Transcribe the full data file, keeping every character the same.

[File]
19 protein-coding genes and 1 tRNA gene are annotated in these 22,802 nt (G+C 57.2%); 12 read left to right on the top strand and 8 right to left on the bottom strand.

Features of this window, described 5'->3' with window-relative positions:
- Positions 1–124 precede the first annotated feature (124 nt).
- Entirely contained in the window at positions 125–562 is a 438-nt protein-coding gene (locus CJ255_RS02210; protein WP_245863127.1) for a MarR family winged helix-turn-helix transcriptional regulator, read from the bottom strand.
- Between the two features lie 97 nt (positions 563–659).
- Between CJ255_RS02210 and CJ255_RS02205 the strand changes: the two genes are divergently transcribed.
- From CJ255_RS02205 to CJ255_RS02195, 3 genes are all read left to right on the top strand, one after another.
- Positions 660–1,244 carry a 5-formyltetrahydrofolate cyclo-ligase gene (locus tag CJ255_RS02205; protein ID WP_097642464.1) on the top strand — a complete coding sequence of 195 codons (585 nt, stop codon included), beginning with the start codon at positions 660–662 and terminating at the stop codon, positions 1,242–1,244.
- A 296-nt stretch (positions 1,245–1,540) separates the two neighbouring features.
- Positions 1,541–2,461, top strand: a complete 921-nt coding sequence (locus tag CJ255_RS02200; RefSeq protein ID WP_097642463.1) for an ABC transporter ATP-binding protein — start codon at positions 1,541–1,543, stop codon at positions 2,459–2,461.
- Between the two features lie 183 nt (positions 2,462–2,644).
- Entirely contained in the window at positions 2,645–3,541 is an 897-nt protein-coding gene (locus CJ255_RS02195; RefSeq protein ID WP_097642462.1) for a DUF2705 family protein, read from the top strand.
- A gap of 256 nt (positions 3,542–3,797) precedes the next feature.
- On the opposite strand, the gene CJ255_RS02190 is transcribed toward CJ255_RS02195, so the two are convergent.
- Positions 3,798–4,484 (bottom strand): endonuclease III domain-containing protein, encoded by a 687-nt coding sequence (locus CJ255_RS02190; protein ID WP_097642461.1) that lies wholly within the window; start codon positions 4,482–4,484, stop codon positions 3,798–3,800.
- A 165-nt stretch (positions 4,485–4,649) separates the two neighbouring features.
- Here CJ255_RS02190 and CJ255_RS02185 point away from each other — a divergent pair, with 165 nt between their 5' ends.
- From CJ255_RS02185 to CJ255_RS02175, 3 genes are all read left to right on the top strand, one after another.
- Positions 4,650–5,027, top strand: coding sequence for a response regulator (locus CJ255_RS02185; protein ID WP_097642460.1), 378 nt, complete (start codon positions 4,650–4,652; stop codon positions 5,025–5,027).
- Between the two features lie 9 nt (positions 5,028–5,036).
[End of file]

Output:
19 protein-coding genes and 1 tRNA gene are annotated in these 22,802 nt (G+C 57.2%); 12 read left to right on the top strand and 8 right to left on the bottom strand.

Features of this window, described 5'->3' with window-relative positions:
- Positions 1–124 precede the first annotated feature (124 nt).
- Entirely contained in the window at positions 125–562 is a 438-nt protein-coding gene (locus CJ255_RS02210; protein WP_245863127.1) for a MarR family winged helix-turn-helix transcriptional regulator, read from the bottom strand.
- Between the two features lie 97 nt (positions 563–659).
- Between CJ255_RS02210 and CJ255_RS02205 the strand changes: the two genes are divergently transcribed.
- From CJ255_RS02205 to CJ255_RS02195, 3 genes are all read left to right on the top strand, one after another.
- Positions 660–1,244 carry a 5-formyltetrahydrofolate cyclo-ligase gene (locus tag CJ255_RS02205; protein ID WP_097642464.1) on the top strand — a complete coding sequence of 195 codons (585 nt, stop codon included), beginning with the start codon at positions 660–662 and terminating at the stop codon, positions 1,242–1,244.
- A 296-nt stretch (positions 1,245–1,540) separates the two neighbouring features.
- Positions 1,541–2,461, top strand: a complete 921-nt coding sequence (locus tag CJ255_RS02200; RefSeq protein ID WP_097642463.1) for an ABC transporter ATP-binding protein — start codon at positions 1,541–1,543, stop codon at positions 2,459–2,461.
- Between the two features lie 183 nt (positions 2,462–2,644).
- Entirely contained in the window at positions 2,645–3,541 is an 897-nt protein-coding gene (locus CJ255_RS02195; RefSeq protein ID WP_097642462.1) for a DUF2705 family protein, read from the top strand.
- A gap of 256 nt (positions 3,542–3,797) precedes the next feature.
- On the opposite strand, the gene CJ255_RS02190 is transcribed toward CJ255_RS02195, so the two are convergent.
- Positions 3,798–4,484 (bottom strand): endonuclease III domain-containing protein, encoded by a 687-nt coding sequence (locus CJ255_RS02190; protein ID WP_097642461.1) that lies wholly within the window; start codon positions 4,482–4,484, stop codon positions 3,798–3,800.
- A 165-nt stretch (positions 4,485–4,649) separates the two neighbouring features.
- Here CJ255_RS02190 and CJ255_RS02185 point away from each other — a divergent pair, with 165 nt between their 5' ends.
- From CJ255_RS02185 to CJ255_RS02175, 3 genes are all read left to right on the top strand, one after another.
- Positions 4,650–5,027, top strand: coding sequence for a response regulator (locus CJ255_RS02185; protein ID WP_097642460.1), 378 nt, complete (start codon positions 4,650–4,652; stop codon positions 5,025–5,027).
- Between the two features lie 9 nt (positions 5,028–5,036).